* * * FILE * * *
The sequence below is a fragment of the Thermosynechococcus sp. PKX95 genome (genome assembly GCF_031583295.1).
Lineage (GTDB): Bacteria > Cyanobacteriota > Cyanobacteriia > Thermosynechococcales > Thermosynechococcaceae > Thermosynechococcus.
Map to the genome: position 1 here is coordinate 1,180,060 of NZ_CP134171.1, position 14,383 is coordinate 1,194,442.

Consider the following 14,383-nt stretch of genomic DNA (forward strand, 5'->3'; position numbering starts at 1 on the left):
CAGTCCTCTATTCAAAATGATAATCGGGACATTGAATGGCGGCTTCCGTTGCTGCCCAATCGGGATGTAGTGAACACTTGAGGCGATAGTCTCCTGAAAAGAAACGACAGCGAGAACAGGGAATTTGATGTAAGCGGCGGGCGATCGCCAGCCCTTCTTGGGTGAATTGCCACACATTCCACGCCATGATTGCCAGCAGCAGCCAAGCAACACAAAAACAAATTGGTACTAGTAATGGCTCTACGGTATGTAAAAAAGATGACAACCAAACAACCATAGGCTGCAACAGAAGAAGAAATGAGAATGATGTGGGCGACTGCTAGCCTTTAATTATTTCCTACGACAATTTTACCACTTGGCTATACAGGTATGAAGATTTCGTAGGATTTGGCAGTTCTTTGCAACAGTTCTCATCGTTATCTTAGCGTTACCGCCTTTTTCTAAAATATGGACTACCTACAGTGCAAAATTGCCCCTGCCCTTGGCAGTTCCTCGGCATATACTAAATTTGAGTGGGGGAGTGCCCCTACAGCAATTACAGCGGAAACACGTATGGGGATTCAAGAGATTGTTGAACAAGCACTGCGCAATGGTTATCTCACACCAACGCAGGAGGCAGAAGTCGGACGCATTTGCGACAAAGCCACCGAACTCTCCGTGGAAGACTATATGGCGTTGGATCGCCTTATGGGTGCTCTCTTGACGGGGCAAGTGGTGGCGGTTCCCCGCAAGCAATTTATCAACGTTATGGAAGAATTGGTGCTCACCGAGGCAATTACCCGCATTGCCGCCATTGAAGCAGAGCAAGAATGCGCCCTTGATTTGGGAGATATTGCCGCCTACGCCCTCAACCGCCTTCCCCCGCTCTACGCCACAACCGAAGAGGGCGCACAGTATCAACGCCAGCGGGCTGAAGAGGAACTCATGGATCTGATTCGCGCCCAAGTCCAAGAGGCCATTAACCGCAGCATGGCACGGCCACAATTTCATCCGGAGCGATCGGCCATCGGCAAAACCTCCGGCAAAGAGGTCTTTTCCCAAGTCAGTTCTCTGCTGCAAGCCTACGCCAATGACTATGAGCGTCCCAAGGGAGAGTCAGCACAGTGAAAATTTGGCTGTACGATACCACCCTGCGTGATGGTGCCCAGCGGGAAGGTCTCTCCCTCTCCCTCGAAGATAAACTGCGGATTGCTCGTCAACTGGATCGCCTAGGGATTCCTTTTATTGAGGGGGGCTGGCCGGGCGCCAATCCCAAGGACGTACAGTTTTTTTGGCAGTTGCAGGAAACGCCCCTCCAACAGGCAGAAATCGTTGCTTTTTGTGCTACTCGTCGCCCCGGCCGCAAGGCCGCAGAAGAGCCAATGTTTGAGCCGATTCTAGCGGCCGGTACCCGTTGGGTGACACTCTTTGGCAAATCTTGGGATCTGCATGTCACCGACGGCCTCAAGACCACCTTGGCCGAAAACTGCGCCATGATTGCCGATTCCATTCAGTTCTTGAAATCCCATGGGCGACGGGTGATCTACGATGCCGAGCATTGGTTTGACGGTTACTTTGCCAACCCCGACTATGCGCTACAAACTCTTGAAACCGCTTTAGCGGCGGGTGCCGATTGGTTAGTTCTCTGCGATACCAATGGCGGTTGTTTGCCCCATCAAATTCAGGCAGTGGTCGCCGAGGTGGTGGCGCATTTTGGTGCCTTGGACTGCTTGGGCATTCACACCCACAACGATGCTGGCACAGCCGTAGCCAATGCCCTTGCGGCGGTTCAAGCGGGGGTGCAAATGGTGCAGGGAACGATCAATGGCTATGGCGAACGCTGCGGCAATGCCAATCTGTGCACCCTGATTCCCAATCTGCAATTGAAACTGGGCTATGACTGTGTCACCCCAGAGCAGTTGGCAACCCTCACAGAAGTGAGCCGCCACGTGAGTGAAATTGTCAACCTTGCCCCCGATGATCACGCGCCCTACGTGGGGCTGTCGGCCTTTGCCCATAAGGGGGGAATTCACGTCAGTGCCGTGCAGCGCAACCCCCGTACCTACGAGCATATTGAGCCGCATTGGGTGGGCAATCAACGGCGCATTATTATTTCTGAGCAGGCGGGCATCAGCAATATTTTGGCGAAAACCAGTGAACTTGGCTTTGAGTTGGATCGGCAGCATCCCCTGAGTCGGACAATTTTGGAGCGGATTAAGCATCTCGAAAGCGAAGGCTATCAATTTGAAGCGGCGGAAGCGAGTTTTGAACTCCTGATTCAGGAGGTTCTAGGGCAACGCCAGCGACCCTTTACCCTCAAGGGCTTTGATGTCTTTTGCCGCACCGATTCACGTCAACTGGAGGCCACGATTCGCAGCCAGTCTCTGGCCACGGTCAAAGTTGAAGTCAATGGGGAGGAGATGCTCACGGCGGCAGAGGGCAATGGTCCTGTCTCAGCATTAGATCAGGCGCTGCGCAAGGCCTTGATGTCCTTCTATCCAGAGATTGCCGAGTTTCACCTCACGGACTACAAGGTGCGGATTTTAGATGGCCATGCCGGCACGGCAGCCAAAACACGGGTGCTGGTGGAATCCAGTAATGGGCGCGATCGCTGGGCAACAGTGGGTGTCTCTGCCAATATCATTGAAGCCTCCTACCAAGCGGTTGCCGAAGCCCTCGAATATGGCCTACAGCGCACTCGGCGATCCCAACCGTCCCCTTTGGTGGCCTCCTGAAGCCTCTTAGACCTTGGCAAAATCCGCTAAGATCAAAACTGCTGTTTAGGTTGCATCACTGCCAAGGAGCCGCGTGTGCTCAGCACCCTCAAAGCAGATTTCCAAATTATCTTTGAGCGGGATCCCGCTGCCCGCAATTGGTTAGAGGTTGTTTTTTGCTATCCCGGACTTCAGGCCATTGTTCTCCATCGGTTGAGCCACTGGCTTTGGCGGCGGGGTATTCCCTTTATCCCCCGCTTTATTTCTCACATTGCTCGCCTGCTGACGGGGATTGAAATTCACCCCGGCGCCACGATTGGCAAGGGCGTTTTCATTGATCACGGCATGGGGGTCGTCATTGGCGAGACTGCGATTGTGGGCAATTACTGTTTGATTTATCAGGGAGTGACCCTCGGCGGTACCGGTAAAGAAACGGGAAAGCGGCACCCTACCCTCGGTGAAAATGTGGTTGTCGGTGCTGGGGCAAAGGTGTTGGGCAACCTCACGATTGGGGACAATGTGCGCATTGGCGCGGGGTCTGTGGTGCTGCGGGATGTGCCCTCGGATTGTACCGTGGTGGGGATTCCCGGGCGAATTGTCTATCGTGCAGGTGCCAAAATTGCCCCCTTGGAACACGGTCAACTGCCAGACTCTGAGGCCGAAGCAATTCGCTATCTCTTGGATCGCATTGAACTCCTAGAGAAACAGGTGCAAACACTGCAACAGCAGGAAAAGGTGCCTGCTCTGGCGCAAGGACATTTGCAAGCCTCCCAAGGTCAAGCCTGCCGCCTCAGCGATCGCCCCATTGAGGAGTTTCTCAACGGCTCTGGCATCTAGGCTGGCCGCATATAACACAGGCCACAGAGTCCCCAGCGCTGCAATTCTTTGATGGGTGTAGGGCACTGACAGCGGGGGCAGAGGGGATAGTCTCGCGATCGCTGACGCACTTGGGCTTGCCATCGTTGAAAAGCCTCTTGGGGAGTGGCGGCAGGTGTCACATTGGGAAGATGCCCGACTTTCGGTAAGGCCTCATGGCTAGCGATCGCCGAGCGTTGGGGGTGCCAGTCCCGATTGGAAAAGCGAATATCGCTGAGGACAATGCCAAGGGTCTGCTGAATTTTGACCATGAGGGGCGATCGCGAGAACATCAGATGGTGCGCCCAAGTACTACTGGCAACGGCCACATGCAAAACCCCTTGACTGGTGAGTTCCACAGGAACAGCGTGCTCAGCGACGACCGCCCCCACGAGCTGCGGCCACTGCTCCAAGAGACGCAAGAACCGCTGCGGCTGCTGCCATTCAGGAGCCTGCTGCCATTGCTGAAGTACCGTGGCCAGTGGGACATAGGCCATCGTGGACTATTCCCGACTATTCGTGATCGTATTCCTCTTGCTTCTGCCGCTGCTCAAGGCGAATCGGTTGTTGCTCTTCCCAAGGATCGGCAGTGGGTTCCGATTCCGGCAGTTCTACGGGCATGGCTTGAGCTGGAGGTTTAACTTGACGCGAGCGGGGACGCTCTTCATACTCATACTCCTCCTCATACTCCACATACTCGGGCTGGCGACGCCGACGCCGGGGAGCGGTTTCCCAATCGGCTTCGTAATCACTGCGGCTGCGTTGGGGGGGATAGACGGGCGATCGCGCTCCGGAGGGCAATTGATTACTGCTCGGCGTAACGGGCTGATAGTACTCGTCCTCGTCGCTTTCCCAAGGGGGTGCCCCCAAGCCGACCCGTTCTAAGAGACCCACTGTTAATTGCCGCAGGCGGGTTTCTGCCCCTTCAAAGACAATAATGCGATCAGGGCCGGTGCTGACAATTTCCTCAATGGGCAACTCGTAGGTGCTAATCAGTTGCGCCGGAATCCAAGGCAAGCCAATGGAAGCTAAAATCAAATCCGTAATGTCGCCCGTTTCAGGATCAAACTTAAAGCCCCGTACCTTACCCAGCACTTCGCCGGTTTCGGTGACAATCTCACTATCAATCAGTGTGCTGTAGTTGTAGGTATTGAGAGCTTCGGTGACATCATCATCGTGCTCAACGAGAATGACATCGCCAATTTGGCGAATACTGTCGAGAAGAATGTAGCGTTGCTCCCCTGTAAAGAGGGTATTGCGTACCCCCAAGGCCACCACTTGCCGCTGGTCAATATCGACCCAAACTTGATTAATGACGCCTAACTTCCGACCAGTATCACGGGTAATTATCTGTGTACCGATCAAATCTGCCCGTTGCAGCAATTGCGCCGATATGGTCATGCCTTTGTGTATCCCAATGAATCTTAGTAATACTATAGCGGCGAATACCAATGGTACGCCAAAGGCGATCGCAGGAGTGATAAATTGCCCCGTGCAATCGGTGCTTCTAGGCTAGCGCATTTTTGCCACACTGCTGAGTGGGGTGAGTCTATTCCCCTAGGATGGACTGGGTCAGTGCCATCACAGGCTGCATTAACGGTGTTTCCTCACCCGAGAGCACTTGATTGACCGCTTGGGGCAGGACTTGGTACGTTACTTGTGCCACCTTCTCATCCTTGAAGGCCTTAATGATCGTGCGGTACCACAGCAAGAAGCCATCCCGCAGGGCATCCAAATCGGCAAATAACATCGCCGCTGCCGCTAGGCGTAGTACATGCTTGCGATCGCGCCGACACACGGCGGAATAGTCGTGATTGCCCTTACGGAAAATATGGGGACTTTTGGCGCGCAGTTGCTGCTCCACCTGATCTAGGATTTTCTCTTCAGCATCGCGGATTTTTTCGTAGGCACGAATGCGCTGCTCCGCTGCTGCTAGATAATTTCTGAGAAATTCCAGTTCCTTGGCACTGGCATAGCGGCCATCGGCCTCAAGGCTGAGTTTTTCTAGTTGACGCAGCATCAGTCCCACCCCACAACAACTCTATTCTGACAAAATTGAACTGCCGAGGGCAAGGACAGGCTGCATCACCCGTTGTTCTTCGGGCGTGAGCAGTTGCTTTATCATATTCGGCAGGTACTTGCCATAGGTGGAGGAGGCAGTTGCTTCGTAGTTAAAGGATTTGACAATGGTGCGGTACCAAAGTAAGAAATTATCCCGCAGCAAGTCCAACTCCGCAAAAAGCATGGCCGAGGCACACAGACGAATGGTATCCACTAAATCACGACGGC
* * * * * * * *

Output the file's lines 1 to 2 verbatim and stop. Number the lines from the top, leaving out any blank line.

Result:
The sequence below is a fragment of the Thermosynechococcus sp. PKX95 genome (genome assembly GCF_031583295.1).
Lineage (GTDB): Bacteria > Cyanobacteriota > Cyanobacteriia > Thermosynechococcales > Thermosynechococcaceae > Thermosynechococcus.